Series: Sarah Stone Series, Book 2
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“Dr Krenshaw, are you busy? Mrs Drayton hasn’t been seen in almost two hours and she’s becoming difficult. Could you spare a minute to see her?”
Dr Alistair Krenshaw, an epidemiologist by specialisation, but willing to help out however he could, noticed the young brunette and smiled. Not even thirty-years-old, he suspected, and an attractive young thing for sure, yet he couldn’t, for the life of him, remember her name.
“Of course,” he said. “Would you like to fill me in on her condition, Nurse…? I’m sorry, you seem to have forgotten your name badge.”
The nurse looked down at the bare patch on her tunic and blushed. “Oh, no, I had it earlier, but one of the patients on the night shift got a little…grabby. I must have lost it then. My name is Suzanne.”
“My word, are you okay, Suzanne?”
“Nothing I’m not used to at 3AM on a Friday night, Doctor.”
Krenshaw patted Suzanne softly on the shoulder, admiring her ability to deflect an incident others might have made into an issue. “So,” he said, “what seems to be the problem with Mrs Drayton?”
“She’s been complaining of stomach cramps, can’t keep anything down. We have her on a drip, but she’s demanding that we give her something for the pain. It’s a simple case of gastroenteritis but she’s making a meal of it. We really need to free up her bed, though. We’re inundated with new admissions since they closed St Elizabeth. These spending cuts are going to put us all in early graves.”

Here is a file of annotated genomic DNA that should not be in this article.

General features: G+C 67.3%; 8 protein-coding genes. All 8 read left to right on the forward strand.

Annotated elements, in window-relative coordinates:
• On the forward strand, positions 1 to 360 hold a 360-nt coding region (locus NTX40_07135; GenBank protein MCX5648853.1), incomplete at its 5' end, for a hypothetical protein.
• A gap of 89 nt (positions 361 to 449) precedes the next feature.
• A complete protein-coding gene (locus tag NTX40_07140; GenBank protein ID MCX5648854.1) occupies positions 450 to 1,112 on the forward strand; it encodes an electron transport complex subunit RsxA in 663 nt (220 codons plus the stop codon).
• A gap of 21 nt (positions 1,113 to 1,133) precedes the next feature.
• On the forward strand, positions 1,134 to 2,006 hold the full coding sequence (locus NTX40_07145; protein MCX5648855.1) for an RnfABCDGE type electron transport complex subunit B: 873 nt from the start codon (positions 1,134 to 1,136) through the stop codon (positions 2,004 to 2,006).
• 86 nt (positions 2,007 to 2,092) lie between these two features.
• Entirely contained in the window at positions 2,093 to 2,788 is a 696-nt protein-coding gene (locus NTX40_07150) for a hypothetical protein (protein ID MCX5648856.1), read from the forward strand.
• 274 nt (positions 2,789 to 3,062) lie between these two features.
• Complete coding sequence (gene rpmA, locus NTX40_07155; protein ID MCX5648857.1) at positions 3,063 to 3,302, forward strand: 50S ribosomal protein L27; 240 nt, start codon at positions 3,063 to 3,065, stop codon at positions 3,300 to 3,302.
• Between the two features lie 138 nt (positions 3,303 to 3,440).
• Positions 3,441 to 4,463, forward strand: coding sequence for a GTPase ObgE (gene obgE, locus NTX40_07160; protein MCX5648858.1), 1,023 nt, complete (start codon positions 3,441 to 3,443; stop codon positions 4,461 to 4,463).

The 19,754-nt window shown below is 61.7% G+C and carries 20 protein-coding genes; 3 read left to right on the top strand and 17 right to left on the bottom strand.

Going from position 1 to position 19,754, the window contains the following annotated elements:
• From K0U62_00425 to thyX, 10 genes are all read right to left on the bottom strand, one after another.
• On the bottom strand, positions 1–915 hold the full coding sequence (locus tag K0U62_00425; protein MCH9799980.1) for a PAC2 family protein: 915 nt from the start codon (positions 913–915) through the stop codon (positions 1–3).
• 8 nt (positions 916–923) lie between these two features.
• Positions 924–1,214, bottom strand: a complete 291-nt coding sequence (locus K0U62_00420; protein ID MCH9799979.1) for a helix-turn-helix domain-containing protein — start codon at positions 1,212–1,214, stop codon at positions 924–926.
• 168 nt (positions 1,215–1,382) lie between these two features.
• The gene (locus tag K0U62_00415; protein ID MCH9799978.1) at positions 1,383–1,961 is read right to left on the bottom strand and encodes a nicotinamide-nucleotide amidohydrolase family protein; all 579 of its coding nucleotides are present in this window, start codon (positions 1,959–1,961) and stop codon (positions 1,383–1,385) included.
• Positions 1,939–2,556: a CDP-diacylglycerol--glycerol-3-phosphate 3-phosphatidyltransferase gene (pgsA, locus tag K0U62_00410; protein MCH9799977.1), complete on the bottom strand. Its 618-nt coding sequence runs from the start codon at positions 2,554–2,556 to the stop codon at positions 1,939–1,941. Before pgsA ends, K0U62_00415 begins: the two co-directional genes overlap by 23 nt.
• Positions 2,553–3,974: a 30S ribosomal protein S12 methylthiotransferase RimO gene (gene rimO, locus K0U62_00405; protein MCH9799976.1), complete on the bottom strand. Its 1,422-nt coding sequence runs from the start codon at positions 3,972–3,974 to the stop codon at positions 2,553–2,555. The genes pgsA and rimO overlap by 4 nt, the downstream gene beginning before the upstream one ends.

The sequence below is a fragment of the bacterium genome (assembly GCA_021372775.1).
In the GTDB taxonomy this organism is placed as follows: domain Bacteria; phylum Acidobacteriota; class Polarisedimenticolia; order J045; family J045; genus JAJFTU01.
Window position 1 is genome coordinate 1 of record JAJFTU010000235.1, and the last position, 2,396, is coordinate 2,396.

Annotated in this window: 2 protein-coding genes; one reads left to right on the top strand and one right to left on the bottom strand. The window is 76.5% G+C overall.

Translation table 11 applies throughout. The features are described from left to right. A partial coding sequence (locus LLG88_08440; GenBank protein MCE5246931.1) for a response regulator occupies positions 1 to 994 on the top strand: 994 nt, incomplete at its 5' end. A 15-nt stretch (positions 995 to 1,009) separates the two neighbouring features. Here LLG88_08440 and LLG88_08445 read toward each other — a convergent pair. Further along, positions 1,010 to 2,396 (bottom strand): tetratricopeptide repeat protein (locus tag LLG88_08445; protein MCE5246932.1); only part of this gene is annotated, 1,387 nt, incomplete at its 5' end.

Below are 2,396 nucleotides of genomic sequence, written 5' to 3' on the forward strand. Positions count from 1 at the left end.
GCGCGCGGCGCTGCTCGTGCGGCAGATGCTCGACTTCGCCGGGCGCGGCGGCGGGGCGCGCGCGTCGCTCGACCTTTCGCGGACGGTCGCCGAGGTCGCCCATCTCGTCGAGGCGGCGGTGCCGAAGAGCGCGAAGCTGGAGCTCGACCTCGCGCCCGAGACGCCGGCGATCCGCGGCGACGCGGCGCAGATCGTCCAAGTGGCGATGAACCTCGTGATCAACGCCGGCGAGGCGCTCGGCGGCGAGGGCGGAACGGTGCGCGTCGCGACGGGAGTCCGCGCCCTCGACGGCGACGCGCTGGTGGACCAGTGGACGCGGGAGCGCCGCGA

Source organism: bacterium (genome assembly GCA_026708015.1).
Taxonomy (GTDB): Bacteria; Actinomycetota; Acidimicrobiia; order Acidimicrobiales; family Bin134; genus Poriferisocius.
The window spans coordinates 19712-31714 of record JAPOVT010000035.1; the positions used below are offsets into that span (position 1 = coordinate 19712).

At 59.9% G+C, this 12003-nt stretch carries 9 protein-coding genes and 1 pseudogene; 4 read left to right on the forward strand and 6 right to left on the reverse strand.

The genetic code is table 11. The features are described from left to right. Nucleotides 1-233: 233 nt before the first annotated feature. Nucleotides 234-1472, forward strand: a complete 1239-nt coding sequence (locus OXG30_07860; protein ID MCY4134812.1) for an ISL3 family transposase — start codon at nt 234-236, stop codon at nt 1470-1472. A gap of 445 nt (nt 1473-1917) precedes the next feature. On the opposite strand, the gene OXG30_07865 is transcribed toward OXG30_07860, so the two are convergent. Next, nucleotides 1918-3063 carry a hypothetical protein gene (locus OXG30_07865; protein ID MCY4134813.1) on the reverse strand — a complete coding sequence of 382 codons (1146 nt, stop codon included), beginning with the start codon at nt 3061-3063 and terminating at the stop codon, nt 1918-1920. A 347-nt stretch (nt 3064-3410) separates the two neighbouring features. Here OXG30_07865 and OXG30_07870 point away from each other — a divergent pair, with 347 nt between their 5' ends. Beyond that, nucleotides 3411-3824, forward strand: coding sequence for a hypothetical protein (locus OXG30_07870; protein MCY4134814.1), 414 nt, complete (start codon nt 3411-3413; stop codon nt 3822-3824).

Krenshaw knew patients like Mrs Drayton well. Most patients were subservient, looking upon doctors with complete reverence, while those like Mrs Drayton thought they knew exactly what was wrong with them and exactly how they should be treated. Gastric conditions made patients feel like their lives were hurtling to a painful end, but it would always pass within 24 hours or so; trying to make someone with stomach-flu understand that was always a challenge.
Doctor and nurse entered the A&E ward and visited Mrs Drayton in her cubicle. Lying on the bed, the old woman was a picture of misery, with grey hair matted against her sweating forehead and horn rimmed spectacles as crooked as her nose.
“Are you the doctor?” Mrs Drayton demanded, before clutching her stomach and moaning.
Krenshaw smiled without warmth of any kind. It was a skill he had learned, just as he had learned how to take blood and administer a suppository. “I am a consultant,” he explained, “but your nurse, Suzanne, summoned me to come speak with you. I understand you are in some discomfort.”
“I’m on death’s door,” the woman said, clutching her stomach again. “I need summin’ for the pain.”
“I suspect you have a virus, Mrs Drayton. Uncomfortable and painful it may be, but very little that can be done about it unfortunately, other than allowing it to run its course.”
The old woman’s face puckered, not from pain but anger. “Bleedin’ NHS. Useless. You don’t wanna help nobody. I had to wait twenny-minutes for an ambulance because you lot closed the St Elizabeth. It’s all about saving money for your fat bonuses, ain’t it?”
Krenshaw glanced at the comely Nurse Suzanne, who was rolling her eyes and huffing. He gave the girl a subtle grin before turning back to the disgruntled patient. “Okay, Mrs Drayton. If you insist you cannot cope with the pain, we will do what we can.” He plucked out his prescription pad, scribbled something on it, and handed it to Suzanne. “Nurse, could you fill this for Mrs Drayton and get her some pain relief, please? I will take a brief look at her charts while you’re gone. Anything I can do to earn that fat bonus, no?”
“Of course, Doctor.” Suzanne left the cubicle.